Other parts of this series:
- Anti-money laundering programs bring talent challenges
- Barriers to anti-money laundering and know your customer talent management
- Tackling anti-money laundering and know your customer talent concerns? You’ve got options.
- What’s the best anti-money laundering and know your customer approach for your business?
- Paving the way for a new anti-money laundering and know your customer talent solution
In this series, we’ve looked at new challenges financial firms face with regard to anti-money laundering and know your customer regulations (AML/KYC). Our paper, Anti-money laundering and know your customer programs: Sustainability through managed services, and the companion SlideShare consider the various challenges facing firms. We hone in on workforce challenges, in particular, in Leveraging enhanced talent development programs to increase anti-money laundering workforce effectiveness.
There’s good news! In this series we’ve explored several options and alternatives for building a strong AML/KYC program and workforce, whether using home-grown talent, managed services or virtual help.
The question, though, is: How can an enterprise choose the best, most appropriate solution for the set of concerns it faces? Should a particular process be handled by robotic process automation (RPA), a managed services team or an internal resource?
To begin evaluating options, firms can start by evaluating the various processes that come into play. Processes that are highly complex may best be suited to internal teams, whereas processes with low complexity and high operational volume might be ideal for a managed services approach.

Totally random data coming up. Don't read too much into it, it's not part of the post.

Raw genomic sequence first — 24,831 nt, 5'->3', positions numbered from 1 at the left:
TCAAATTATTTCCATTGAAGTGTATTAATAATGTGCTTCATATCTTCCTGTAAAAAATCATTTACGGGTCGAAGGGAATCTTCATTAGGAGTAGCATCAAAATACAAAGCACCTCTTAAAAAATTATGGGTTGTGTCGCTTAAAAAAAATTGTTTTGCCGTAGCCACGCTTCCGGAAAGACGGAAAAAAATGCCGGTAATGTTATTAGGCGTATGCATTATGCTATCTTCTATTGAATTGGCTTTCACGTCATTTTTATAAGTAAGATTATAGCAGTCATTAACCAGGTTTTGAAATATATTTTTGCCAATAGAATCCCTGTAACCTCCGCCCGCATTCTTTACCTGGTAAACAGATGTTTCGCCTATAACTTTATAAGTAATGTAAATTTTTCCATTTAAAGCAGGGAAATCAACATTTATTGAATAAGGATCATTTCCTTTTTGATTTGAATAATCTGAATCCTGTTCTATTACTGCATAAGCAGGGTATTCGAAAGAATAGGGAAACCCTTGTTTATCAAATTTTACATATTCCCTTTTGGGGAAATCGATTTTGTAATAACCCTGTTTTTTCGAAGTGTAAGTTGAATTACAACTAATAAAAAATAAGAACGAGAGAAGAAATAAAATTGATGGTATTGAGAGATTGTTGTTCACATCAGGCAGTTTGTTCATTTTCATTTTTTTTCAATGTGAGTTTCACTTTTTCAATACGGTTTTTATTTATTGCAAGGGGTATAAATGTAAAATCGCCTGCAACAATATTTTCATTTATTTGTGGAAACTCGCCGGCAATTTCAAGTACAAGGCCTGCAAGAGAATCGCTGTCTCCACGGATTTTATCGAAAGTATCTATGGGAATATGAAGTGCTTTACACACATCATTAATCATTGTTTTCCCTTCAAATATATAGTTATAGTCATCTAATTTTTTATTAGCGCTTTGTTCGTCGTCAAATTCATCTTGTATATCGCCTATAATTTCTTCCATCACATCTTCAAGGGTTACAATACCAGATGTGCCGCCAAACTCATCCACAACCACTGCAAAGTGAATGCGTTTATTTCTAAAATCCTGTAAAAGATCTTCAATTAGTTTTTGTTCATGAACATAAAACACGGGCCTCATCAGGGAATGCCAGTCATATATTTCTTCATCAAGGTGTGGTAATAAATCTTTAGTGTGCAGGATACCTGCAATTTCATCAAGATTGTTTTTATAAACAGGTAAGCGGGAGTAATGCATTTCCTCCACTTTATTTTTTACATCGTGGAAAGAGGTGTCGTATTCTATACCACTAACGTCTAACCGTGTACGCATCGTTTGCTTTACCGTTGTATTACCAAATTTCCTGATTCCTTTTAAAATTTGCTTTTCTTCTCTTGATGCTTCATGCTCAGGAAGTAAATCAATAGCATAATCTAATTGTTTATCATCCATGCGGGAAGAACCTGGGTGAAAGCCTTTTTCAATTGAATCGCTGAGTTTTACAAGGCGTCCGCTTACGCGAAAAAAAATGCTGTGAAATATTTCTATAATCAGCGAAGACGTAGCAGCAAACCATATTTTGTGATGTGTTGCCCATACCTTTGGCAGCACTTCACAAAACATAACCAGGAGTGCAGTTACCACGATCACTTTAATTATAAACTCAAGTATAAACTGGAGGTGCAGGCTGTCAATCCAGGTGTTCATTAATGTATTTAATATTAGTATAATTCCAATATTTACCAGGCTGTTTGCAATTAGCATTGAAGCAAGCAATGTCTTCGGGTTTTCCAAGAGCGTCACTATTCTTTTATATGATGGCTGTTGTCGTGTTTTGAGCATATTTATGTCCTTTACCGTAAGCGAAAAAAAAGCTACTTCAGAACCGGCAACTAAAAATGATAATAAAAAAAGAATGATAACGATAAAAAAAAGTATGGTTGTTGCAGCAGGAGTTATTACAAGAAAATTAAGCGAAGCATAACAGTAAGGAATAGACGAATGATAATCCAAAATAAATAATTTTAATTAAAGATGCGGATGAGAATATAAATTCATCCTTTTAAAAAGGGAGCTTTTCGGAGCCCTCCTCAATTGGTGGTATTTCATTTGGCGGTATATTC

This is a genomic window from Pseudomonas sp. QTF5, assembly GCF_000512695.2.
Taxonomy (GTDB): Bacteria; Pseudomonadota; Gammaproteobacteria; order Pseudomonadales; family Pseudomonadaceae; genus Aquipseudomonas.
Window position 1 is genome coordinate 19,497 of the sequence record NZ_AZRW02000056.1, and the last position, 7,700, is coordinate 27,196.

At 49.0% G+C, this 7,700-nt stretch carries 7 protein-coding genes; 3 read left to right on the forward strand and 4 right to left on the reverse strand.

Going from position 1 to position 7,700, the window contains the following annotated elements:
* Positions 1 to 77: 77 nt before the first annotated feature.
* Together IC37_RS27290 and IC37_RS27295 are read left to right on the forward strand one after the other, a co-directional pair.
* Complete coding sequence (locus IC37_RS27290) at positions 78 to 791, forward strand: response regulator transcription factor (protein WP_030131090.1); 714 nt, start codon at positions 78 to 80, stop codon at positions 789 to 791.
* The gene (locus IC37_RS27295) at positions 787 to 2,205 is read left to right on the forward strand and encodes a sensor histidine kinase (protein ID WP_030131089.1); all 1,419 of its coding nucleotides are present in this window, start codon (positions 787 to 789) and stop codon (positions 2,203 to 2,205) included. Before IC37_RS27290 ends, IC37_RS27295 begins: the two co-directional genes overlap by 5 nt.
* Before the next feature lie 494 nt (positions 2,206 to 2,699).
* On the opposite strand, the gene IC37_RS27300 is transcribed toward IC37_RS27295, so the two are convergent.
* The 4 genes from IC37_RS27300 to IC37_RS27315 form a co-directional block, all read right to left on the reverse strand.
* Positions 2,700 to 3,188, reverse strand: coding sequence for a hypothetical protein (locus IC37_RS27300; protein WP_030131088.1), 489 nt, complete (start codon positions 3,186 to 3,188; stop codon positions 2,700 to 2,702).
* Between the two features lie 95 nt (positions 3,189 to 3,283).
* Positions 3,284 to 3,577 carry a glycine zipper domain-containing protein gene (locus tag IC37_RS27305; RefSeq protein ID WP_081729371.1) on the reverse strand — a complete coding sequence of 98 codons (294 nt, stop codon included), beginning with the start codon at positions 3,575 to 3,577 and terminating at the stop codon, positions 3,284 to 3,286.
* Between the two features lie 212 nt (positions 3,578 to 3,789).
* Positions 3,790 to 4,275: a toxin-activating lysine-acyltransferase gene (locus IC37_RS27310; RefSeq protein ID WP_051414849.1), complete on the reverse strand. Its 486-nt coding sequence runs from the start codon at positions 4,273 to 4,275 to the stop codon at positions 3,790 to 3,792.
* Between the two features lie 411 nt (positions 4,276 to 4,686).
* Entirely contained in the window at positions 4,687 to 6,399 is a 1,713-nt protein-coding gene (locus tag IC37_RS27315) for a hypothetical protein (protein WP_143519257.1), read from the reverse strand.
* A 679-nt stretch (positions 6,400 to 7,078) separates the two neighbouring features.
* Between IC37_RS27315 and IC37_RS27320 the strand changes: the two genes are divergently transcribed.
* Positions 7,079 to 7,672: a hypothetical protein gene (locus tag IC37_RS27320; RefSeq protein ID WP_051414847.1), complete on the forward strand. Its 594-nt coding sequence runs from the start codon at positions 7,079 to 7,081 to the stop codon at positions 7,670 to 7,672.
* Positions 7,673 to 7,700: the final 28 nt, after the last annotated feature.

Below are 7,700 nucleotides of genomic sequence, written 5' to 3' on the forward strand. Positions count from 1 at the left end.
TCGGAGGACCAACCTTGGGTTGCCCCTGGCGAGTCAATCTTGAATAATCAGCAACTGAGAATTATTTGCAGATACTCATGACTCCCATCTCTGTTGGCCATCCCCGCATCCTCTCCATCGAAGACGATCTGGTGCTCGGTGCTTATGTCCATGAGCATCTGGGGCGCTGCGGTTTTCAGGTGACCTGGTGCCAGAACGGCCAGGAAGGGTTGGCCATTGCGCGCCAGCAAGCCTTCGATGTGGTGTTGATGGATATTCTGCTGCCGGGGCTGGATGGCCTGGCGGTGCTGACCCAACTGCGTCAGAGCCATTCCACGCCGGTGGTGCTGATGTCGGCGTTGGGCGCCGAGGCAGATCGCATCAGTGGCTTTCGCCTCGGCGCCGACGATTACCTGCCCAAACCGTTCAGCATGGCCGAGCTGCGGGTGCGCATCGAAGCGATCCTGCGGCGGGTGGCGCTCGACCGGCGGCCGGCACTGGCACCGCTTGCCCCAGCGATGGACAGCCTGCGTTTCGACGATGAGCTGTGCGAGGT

A close review of processes is helpful around the RPA question too. High volume, highly manual activities lend themselves to automation. But with RPA, additional considerations come into play: What’s the likelihood for human error? Are decisions made based on rules, or is human judgment needed? How many systems are involved? Do the process rules change frequently, or are they relatively stable? Each of these can help identify whether a process is suitable for RPA.
Likewise, firms can realistically assess their existing processes and talent pool—and also their existing ability to prepare talent for a changing role. Is the learning program well established and effective? Are current processes effective and of high quality? Is data captured along the way? Are the various involved functions integrated or siloed?
For most, if not all, financial services businesses, a combination of existing or new talent, managed services and RPA will be the answer. The challenge will lie in trusting the technology, and in aligning the right actions to the right resources.
Stay tuned. For my last post in this series, let’s consider how businesses can prepare to transition to a new model.